After the heaviness of Psalm 14 it is a real delight to move to Psalm 15. How refreshing to move from hearing about those whom God refers to as “fools” to those to whom he refers to as “wise”. Those people who long to live well in His presence and enjoy the wonders of His love, living not only in a right relationship with him, but with all other humans around them. How the world desperately needs more “wise” people!
Wilcock comments, “In Bible terms…the ‘foolish’ are not necessarily stupid, rather, they are those who care nothing for God. Similarly, the ‘wise’ are not necessarily brainy; rather, they are those who care a lot about God. In this sense Psalm 15 is about wisdom, and is well placed…alongside its predecessor [Psalm 14], which has so much to say about folly.” (see references # 5)
David’s Psalm 15 could possibly be titled, “The Person After God’s Heart.”
Here is the Passion Translation:
[1. the question]
“Lord, who dares to dwell with you? Who presumes the privilege Of being close to you; Living next to you in your shining place of glory? Who are those who daily dwell In the life of the Holy Spirit?
[2. the answer]
“They are passionate and wholehearted, Always sincere and always speaking the truth – For their hearts are trustworthy. They refuse to slander or insult others, They’ll never listen to gossip or rumours, Nor would they ever harm another with their words. They will speak out passionately against evil, and evil workers; While commending the faithful ones Who follow after truth. They make firm commitments and follow through, even at great cost. They never crush others with exploitation or abuse And they would never be bought with a bribe against the innocent.
[3. the promise]
They will never be shaken, they will stand forever.”
When we read this psalm, it brings to mind a number of other Bible passages. For example, the “10 Words (or Commandments)” of Exodus 20; also Psalm 24:3-6 and Isaiah 33:14-17; then the words of Jesus on the “Sermon on the Mount in Matthew 5 as well as the words of Paul on “love” in 1 Corinthians 13.
This psalm is a so rich, I think to do it justice, we will need to spend some time meditating on what it is saying to us who live in the 21st Century who desire not to live as “fools” but to live as those who are “wise”.
So, to begin, some introductory comments:
Wilcock speaks of the “worshipers [who have] arrived at the sanctuary, fully aware that this was no place for the casual and the shoddy.” (see references # 5) i.e. coming into the presence of the King of Kings and the Lord of Lords! Something maybe we should think about a bit more before entering into worship with others on a Sunday?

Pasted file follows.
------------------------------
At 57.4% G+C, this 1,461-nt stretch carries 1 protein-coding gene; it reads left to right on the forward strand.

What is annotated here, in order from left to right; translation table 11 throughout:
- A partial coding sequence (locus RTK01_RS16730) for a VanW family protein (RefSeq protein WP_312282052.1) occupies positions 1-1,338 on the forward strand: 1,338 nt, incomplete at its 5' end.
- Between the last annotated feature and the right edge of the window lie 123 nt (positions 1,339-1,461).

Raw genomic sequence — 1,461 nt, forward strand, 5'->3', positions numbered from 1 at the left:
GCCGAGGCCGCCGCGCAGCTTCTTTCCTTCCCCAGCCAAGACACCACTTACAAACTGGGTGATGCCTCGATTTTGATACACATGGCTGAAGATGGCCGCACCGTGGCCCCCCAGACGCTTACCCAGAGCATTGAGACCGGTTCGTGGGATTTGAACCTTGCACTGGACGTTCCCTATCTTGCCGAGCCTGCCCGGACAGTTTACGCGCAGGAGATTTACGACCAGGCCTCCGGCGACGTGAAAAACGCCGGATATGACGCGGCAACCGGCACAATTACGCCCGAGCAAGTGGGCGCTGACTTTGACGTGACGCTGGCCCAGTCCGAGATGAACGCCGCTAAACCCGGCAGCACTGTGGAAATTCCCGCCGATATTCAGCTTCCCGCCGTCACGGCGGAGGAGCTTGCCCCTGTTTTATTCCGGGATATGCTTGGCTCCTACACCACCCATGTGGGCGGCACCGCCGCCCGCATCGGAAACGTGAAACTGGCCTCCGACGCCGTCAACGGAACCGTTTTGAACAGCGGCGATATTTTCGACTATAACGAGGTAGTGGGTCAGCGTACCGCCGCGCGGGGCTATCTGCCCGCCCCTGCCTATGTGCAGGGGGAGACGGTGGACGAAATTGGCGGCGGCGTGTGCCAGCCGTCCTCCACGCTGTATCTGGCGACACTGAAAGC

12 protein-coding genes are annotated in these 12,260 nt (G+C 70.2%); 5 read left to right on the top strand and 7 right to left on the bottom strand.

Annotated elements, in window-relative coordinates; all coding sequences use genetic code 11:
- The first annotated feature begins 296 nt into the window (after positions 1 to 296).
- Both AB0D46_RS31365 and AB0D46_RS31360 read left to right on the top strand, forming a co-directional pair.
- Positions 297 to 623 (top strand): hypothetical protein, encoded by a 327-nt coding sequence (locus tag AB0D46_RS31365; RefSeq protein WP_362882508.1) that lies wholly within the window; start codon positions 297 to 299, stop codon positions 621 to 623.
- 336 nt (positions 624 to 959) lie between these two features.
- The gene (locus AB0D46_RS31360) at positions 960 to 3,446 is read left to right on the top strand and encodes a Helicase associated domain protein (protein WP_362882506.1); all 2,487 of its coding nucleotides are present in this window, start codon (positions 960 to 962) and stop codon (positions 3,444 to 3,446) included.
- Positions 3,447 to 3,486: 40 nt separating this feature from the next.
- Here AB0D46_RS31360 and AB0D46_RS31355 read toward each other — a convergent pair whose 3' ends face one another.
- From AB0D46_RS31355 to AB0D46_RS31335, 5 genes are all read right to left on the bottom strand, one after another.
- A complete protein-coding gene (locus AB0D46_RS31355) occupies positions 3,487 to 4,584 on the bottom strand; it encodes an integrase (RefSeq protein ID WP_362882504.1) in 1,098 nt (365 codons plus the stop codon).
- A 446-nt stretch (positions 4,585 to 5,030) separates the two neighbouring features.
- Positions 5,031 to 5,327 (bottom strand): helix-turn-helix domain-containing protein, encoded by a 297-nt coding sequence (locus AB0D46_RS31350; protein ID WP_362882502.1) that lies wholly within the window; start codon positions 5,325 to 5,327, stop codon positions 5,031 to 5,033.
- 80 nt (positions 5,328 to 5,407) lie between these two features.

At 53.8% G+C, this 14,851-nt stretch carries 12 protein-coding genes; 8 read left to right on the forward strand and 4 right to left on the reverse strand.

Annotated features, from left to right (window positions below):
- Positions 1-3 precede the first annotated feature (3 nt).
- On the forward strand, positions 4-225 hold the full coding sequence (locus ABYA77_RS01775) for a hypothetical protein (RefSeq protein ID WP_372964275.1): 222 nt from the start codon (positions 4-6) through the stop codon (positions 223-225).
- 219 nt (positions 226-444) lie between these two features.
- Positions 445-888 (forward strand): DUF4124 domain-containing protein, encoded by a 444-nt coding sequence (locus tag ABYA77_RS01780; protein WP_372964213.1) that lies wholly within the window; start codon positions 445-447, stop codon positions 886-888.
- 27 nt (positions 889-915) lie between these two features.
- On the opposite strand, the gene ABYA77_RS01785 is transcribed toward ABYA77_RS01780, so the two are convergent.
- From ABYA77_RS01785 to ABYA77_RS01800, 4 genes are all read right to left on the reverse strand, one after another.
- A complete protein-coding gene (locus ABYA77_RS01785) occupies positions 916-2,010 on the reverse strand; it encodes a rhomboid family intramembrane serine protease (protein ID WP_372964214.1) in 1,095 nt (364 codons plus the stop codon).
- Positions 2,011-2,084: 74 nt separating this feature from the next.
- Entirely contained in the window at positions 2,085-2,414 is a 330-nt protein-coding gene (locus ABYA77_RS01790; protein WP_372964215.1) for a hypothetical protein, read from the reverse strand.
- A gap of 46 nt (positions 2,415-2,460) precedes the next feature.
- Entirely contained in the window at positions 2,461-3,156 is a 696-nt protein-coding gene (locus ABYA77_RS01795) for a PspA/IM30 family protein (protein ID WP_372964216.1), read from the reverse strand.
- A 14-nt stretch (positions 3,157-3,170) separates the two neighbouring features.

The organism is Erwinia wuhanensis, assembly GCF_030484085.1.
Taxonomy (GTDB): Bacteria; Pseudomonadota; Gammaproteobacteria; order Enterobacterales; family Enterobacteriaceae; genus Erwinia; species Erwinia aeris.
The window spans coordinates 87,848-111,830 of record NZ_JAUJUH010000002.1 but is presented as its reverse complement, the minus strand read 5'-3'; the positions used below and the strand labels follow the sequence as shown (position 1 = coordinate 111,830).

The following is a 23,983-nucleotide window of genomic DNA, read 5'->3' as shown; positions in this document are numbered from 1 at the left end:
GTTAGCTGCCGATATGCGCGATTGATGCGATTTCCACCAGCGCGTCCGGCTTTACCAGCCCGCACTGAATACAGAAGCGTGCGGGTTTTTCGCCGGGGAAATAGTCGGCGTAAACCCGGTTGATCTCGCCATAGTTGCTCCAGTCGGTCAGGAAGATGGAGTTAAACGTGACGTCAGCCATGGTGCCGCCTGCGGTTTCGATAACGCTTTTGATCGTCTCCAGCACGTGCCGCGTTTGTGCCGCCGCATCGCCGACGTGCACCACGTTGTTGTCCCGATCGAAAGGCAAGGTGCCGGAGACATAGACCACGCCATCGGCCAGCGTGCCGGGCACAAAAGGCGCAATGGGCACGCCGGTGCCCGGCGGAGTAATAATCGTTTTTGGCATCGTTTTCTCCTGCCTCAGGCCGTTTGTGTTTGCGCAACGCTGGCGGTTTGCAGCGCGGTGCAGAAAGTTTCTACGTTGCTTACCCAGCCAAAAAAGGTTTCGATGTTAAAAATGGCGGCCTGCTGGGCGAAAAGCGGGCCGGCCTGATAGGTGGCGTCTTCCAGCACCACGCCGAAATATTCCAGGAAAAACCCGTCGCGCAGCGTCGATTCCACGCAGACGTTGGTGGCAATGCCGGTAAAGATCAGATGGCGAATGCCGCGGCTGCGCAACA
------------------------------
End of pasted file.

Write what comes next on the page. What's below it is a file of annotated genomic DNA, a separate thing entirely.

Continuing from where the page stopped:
Kidner comments, “The pattern of question and answer here may possibly be modelled on what took place at certain sanctuaries in the ancient world, with the worshiper asking the conditions of admittance, and the priest making his reply. But while the expected answer might have been a list of ritual requirements, here, strikingly, the Lord’s reply searches the conscience. It happens again in Psalm 24 :3-6 and in Isaiah 33:14-17, whose final climax anticipates closely, as this psalm does in general, the beatitude on the pure in heart.” (see references # 29) i.e. the words of Jesus in Matthew 5:8 when he said, “Blessed are the pure in heart for they will see God”.
And let me finish today with an interesting quote from Phil Moore in his book “Straight to the heart of Psalms” as he summarizes what he considers to be the content of this psalm in the context of our lives today. He suggests that:
“Psalm 15 is…a description of the kind of church that has…power to change a nation. David tells us that the lifestyle of a worshiper…should be the exact opposite of the lying, self-assertive, grasping culture which is spawned by an atheistic worldview. He tells us not to compartmentalize our Christian lives and to allow God to shape our character in every area. He tells us to resist the march of secularism by speaking up for God at school, at work, in the arts, in the media and in government. He tells us to stand up to militant pluralism by proclaiming that the Lord is the only true Saviour. When we do so, he promises that we will see our nation won to Christ. That’s what happens when people defy their culture because they have become friends with God the Culture –Changer.” ( see references # 36 )
Father, our desire is to be people with hearts like yours. Hearts undivided. Hearts for you and the needy people of the world around us. Hearts to love that which is good and hate that which is evil. Hearts acceptable to you. Empower us by your indwelling Holy Spirit to live like this. To live like Jesus! Amen.